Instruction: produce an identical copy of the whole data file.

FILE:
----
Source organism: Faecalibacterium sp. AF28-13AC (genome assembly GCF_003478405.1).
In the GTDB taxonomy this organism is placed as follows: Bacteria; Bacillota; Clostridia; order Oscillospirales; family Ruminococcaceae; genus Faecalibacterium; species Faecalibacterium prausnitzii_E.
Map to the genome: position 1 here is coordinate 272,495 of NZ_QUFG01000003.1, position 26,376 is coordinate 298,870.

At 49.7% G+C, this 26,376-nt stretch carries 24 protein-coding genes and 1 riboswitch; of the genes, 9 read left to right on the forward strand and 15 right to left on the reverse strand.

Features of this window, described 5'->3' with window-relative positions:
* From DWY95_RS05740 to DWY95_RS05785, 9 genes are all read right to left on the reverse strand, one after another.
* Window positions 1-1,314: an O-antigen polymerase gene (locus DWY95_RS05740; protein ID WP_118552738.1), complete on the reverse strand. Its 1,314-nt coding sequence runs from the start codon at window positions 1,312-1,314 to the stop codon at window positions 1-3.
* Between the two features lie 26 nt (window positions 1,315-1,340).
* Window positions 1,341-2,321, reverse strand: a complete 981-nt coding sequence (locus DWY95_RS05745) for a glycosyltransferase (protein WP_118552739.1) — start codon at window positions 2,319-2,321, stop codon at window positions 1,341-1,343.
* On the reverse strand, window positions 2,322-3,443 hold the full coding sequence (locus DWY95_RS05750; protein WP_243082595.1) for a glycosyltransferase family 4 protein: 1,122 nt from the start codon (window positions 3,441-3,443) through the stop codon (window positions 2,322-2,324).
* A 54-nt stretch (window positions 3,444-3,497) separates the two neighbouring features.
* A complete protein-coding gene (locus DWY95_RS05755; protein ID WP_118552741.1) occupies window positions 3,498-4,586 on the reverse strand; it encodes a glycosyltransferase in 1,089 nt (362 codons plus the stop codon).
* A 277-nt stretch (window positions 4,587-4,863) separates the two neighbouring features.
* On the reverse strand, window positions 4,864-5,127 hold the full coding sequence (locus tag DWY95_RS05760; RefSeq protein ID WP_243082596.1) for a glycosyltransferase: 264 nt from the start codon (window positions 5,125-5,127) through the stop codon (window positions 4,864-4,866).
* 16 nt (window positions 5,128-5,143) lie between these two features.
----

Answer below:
Source organism: Faecalibacterium sp. AF28-13AC (genome assembly GCF_003478405.1).
In the GTDB taxonomy this organism is placed as follows: Bacteria; Bacillota; Clostridia; order Oscillospirales; family Ruminococcaceae; genus Faecalibacterium; species Faecalibacterium prausnitzii_E.
Map to the genome: position 1 here is coordinate 272,495 of NZ_QUFG01000003.1, position 26,376 is coordinate 298,870.

At 49.7% G+C, this 26,376-nt stretch carries 24 protein-coding genes and 1 riboswitch; of the genes, 9 read left to right on the forward strand and 15 right to left on the reverse strand.

Features of this window, described 5'->3' with window-relative positions:
* From DWY95_RS05740 to DWY95_RS05785, 9 genes are all read right to left on the reverse strand, one after another.
* Window positions 1-1,314: an O-antigen polymerase gene (locus DWY95_RS05740; protein ID WP_118552738.1), complete on the reverse strand. Its 1,314-nt coding sequence runs from the start codon at window positions 1,312-1,314 to the stop codon at window positions 1-3.
* Between the two features lie 26 nt (window positions 1,315-1,340).
* Window positions 1,341-2,321, reverse strand: a complete 981-nt coding sequence (locus DWY95_RS05745) for a glycosyltransferase (protein WP_118552739.1) — start codon at window positions 2,319-2,321, stop codon at window positions 1,341-1,343.
* On the reverse strand, window positions 2,322-3,443 hold the full coding sequence (locus DWY95_RS05750; protein WP_243082595.1) for a glycosyltransferase family 4 protein: 1,122 nt from the start codon (window positions 3,441-3,443) through the stop codon (window positions 2,322-2,324).
* A 54-nt stretch (window positions 3,444-3,497) separates the two neighbouring features.
* A complete protein-coding gene (locus DWY95_RS05755; protein ID WP_118552741.1) occupies window positions 3,498-4,586 on the reverse strand; it encodes a glycosyltransferase in 1,089 nt (362 codons plus the stop codon).
* A 277-nt stretch (window positions 4,587-4,863) separates the two neighbouring features.
* On the reverse strand, window positions 4,864-5,127 hold the full coding sequence (locus tag DWY95_RS05760; RefSeq protein ID WP_243082596.1) for a glycosyltransferase: 264 nt from the start codon (window positions 5,125-5,127) through the stop codon (window positions 4,864-4,866).
* 16 nt (window positions 5,128-5,143) lie between these two features.